A leader who fails to deliver can have a profoundly negative impact on a business. Scott Beagrie looks at how to minimise the risk of introducing a bad leader into an organisation
It is all too easy to see the trail of destruction left by a bad CEO: poor performance figures, missed opportunities, a drop in share price, failed strategies and product lines, a disengaged workforce and low morale.
It is far harder, however, to predict the flaws in a future leader that might lead to such an unfortunate set of circumstances. Management consulting firm Booz & Company revealed in its 2011 annual survey of global CEO succession that the average tenure of CEOs had shortened by more than 18 months over the past decade. Meanwhile, the length of tenures in which the CEO departs on a date prearranged in agreement with the board has also fallen by one third from 10 to seven years over the same period.
This certainly indicates increased discontentment with chosen leaders, while Booz & Company’s equivalent 2012 survey found that CEO turnover rates in 2011 had risen back up to pre-recession levels. Although the heat may be on for poor performing CEOs, no organisation wants to find itself in the position of having to replace their CEO over increasingly short timeframes.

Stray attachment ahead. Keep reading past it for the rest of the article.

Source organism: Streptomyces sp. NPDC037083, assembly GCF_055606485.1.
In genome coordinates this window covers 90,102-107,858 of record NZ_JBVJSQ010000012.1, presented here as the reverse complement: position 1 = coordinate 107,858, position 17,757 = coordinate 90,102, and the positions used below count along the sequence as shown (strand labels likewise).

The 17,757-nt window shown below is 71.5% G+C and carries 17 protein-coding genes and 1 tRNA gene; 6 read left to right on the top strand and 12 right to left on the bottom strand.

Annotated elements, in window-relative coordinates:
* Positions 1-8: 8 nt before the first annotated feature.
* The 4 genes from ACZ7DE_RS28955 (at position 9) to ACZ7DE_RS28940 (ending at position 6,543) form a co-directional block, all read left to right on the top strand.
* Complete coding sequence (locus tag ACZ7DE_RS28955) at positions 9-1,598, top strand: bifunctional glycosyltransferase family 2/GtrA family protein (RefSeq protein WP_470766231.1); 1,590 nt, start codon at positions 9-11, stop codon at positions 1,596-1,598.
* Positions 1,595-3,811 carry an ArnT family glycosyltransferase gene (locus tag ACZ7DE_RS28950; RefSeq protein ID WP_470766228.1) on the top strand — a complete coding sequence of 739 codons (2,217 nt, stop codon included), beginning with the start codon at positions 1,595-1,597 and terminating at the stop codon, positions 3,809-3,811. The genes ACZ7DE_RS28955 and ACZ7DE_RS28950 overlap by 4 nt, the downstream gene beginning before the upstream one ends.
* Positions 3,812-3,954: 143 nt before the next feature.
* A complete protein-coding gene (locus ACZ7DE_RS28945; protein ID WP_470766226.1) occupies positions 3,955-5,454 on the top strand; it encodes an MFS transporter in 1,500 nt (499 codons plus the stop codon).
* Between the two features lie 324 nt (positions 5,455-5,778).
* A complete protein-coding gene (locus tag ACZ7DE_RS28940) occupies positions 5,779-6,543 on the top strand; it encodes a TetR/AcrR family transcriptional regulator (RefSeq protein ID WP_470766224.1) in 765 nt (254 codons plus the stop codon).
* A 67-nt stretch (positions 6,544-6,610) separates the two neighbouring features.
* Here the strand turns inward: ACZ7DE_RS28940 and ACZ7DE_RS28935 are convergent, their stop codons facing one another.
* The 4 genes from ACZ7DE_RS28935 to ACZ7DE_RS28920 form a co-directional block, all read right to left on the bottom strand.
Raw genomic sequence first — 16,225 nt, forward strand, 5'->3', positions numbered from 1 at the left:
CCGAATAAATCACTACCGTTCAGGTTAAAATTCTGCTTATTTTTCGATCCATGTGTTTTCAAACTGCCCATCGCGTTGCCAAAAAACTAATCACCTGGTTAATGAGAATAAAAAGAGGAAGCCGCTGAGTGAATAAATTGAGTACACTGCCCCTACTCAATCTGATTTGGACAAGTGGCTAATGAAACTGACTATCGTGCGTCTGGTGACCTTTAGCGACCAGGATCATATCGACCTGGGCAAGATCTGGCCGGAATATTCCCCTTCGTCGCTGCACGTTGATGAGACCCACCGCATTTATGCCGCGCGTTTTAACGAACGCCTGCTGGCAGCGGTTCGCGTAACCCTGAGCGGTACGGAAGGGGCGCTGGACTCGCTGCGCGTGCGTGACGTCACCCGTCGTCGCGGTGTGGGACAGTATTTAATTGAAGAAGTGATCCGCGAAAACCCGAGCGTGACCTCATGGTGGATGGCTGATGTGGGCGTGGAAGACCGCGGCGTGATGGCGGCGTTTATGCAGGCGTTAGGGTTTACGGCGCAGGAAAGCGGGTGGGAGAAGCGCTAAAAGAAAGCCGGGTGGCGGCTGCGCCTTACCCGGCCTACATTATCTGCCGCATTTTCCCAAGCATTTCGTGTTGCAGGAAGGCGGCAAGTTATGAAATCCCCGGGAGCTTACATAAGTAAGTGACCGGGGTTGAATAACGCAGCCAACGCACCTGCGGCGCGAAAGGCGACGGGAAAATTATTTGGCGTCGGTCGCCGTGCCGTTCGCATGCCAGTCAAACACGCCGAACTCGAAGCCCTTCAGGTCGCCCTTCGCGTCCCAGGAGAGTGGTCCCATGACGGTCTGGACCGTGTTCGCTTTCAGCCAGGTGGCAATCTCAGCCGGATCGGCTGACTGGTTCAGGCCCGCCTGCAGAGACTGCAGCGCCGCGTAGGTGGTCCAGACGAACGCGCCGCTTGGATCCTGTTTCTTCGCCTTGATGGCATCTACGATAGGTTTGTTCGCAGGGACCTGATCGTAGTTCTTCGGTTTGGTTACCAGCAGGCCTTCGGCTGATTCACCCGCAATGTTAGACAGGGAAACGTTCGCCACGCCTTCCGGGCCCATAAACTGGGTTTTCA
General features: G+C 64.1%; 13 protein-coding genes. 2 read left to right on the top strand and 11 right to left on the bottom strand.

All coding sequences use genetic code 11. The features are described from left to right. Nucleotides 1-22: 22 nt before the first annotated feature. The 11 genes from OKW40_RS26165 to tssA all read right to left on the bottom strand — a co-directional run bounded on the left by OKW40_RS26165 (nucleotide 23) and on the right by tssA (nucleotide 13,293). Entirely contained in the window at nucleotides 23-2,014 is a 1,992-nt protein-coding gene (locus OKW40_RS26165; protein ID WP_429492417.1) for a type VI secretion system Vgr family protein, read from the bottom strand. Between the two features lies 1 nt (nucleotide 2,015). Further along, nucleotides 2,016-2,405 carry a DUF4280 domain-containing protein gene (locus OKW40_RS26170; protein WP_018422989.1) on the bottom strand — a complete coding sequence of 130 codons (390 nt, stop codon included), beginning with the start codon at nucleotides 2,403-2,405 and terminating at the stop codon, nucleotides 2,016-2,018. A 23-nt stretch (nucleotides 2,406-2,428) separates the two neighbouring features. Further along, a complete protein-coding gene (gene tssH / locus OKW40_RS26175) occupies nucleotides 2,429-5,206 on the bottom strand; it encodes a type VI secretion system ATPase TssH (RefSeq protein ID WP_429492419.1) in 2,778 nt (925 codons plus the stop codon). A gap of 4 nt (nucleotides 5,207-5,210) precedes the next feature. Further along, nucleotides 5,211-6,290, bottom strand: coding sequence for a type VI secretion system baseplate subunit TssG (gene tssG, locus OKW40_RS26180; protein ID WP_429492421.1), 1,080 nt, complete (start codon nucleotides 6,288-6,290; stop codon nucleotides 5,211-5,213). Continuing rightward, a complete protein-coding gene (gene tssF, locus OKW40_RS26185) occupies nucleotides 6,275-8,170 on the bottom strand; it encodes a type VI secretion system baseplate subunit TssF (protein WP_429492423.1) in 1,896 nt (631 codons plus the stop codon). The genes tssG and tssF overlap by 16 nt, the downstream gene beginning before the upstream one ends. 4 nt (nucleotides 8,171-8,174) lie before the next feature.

Determining whether an individual is fit for purpose presents a number of challenges, not least as there are myriad reasons why a CEO might ultimately fail to deliver. Executive teams involved in the search for and appointment of a new CEO, therefore, must ensure they are alert to certain warning signs that will at least minimise the risk of bringing a badly flawed leader into their organisation.
Most organisations, particularly large ones, undertake considerable research to compile their shortlist for a vacant CEO, basing their decisions on track record and achievement. This won’t always reveal the full picture though.